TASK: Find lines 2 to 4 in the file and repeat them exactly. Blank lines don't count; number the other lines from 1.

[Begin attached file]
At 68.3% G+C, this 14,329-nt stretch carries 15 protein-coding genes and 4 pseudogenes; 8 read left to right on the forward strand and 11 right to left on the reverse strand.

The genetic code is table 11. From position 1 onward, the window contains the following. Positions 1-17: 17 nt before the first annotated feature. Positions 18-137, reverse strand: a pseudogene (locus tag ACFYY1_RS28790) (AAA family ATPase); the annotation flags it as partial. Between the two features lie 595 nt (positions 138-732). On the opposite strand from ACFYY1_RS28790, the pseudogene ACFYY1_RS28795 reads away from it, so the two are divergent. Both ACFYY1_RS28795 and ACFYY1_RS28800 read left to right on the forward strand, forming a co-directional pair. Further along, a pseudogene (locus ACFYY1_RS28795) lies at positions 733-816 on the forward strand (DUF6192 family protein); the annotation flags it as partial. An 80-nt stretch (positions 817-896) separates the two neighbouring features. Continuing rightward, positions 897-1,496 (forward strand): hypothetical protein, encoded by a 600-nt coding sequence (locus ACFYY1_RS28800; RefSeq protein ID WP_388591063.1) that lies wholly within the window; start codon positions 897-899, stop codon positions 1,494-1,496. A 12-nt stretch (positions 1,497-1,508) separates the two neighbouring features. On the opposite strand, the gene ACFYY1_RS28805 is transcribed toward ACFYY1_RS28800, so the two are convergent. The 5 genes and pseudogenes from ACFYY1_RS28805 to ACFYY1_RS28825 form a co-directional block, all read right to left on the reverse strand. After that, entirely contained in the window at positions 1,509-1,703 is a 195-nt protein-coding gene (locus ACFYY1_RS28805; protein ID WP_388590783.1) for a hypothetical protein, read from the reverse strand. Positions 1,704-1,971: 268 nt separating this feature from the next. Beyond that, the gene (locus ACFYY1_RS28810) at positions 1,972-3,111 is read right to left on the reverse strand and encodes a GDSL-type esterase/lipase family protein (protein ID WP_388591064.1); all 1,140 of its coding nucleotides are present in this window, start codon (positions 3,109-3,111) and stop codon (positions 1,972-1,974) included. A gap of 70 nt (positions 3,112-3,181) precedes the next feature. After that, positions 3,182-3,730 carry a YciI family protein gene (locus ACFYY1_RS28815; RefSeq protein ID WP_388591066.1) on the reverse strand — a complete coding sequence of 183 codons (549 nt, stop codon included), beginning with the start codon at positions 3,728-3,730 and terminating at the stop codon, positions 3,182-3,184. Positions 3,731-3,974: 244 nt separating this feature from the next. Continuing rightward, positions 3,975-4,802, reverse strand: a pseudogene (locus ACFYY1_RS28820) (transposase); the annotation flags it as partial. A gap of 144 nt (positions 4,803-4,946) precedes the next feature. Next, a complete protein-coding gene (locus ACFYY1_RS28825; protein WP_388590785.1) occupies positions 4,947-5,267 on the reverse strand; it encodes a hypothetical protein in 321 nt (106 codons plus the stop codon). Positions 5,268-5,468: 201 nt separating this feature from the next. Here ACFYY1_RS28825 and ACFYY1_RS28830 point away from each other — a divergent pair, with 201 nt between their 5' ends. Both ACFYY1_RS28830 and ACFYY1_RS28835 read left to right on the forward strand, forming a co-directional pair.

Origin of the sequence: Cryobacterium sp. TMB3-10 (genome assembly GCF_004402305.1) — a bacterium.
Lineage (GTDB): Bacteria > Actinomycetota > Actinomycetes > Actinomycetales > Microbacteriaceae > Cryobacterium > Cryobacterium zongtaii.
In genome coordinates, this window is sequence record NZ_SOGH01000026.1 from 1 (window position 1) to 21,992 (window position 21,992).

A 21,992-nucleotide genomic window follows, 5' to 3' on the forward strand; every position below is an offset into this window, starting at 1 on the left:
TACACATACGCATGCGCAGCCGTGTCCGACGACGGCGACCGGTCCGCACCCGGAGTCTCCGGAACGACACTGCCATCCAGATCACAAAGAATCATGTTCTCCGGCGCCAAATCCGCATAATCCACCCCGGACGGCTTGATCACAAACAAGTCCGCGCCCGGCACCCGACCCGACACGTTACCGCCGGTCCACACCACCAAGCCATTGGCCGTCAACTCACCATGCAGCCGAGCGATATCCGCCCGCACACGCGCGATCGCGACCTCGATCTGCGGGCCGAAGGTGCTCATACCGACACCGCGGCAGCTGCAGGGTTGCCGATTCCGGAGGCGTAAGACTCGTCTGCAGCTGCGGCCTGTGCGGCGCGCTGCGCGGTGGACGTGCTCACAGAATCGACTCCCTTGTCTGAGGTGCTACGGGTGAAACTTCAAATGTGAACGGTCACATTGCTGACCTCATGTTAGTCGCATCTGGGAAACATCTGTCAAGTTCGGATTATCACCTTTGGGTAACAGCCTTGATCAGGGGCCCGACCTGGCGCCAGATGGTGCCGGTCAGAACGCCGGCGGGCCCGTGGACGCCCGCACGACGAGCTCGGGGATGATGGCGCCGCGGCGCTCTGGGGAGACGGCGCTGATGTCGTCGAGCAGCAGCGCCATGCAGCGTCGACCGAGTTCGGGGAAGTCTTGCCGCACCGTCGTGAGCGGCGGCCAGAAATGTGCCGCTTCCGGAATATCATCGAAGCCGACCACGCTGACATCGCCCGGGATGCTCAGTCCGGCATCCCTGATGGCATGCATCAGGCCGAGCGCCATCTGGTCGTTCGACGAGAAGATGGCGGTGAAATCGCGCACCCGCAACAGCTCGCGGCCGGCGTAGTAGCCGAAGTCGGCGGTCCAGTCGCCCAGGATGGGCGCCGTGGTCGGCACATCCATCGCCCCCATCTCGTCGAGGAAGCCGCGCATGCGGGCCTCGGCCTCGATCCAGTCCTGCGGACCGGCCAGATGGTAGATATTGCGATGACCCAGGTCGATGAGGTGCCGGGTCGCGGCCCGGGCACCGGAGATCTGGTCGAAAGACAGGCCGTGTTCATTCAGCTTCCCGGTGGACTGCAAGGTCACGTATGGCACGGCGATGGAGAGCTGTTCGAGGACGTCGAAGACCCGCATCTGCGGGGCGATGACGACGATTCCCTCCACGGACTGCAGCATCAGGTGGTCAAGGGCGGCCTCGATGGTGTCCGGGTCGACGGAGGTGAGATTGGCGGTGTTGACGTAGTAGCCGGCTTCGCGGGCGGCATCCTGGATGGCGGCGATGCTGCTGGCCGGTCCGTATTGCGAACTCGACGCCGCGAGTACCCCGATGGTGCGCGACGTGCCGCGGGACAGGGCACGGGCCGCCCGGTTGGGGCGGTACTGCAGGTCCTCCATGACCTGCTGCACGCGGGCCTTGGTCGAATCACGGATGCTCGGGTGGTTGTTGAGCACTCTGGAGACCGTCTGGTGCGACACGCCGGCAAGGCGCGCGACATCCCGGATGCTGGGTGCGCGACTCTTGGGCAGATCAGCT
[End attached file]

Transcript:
The genetic code is table 11. From position 1 onward, the window contains the following. Positions 1-17: 17 nt before the first annotated feature. Positions 18-137, reverse strand: a pseudogene (locus tag ACFYY1_RS28790) (AAA family ATPase); the annotation flags it as partial. Between the two features lie 595 nt (positions 138-732). On the opposite strand from ACFYY1_RS28790, the pseudogene ACFYY1_RS28795 reads away from it, so the two are divergent. Both ACFYY1_RS28795 and ACFYY1_RS28800 read left to right on the forward strand, forming a co-directional pair. Further along, a pseudogene (locus ACFYY1_RS28795) lies at positions 733-816 on the forward strand (DUF6192 family protein); the annotation flags it as partial. An 80-nt stretch (positions 817-896) separates the two neighbouring features. Continuing rightward, positions 897-1,496 (forward strand): hypothetical protein, encoded by a 600-nt coding sequence (locus ACFYY1_RS28800; RefSeq protein ID WP_388591063.1) that lies wholly within the window; start codon positions 897-899, stop codon positions 1,494-1,496. A 12-nt stretch (positions 1,497-1,508) separates the two neighbouring features. On the opposite strand, the gene ACFYY1_RS28805 is transcribed toward ACFYY1_RS28800, so the two are convergent. The 5 genes and pseudogenes from ACFYY1_RS28805 to ACFYY1_RS28825 form a co-directional block, all read right to left on the reverse strand. After that, entirely contained in the window at positions 1,509-1,703 is a 195-nt protein-coding gene (locus ACFYY1_RS28805; protein ID WP_388590783.1) for a hypothetical protein, read from the reverse strand. Positions 1,704-1,971: 268 nt separating this feature from the next. Beyond that, the gene (locus ACFYY1_RS28810) at positions 1,972-3,111 is read right to left on the reverse strand and encodes a GDSL-type esterase/lipase family protein (protein ID WP_388591064.1); all 1,140 of its coding nucleotides are present in this window, start codon (positions 3,109-3,111) and stop codon (positions 1,972-1,974) included. A gap of 70 nt (positions 3,112-3,181) precedes the next feature. After that, positions 3,182-3,730 carry a YciI family protein gene (locus ACFYY1_RS28815; RefSeq protein ID WP_388591066.1) on the reverse strand — a complete coding sequence of 183 codons (549 nt, stop codon included), beginning with the start codon at positions 3,728-3,730 and terminating at the stop codon, positions 3,182-3,184. Positions 3,731-3,974: 244 nt separating this feature from the next. Continuing rightward, positions 3,975-4,802, reverse strand: a pseudogene (locus ACFYY1_RS28820) (transposase); the annotation flags it as partial. A gap of 144 nt (positions 4,803-4,946) precedes the next feature. Next, a complete protein-coding gene (locus ACFYY1_RS28825; protein WP_388590785.1) occupies positions 4,947-5,267 on the reverse strand; it encodes a hypothetical protein in 321 nt (106 codons plus the stop codon). Positions 5,268-5,468: 201 nt separating this feature from the next. Here ACFYY1_RS28825 and ACFYY1_RS28830 point away from each other — a divergent pair, with 201 nt between their 5' ends. Both ACFYY1_RS28830 and ACFYY1_RS28835 read left to right on the forward strand, forming a co-directional pair.

Origin of the sequence: Cryobacterium sp. TMB3-10 (genome assembly GCF_004402305.1) — a bacterium.
Lineage (GTDB): Bacteria > Actinomycetota > Actinomycetes > Actinomycetales > Microbacteriaceae > Cryobacterium > Cryobacterium zongtaii.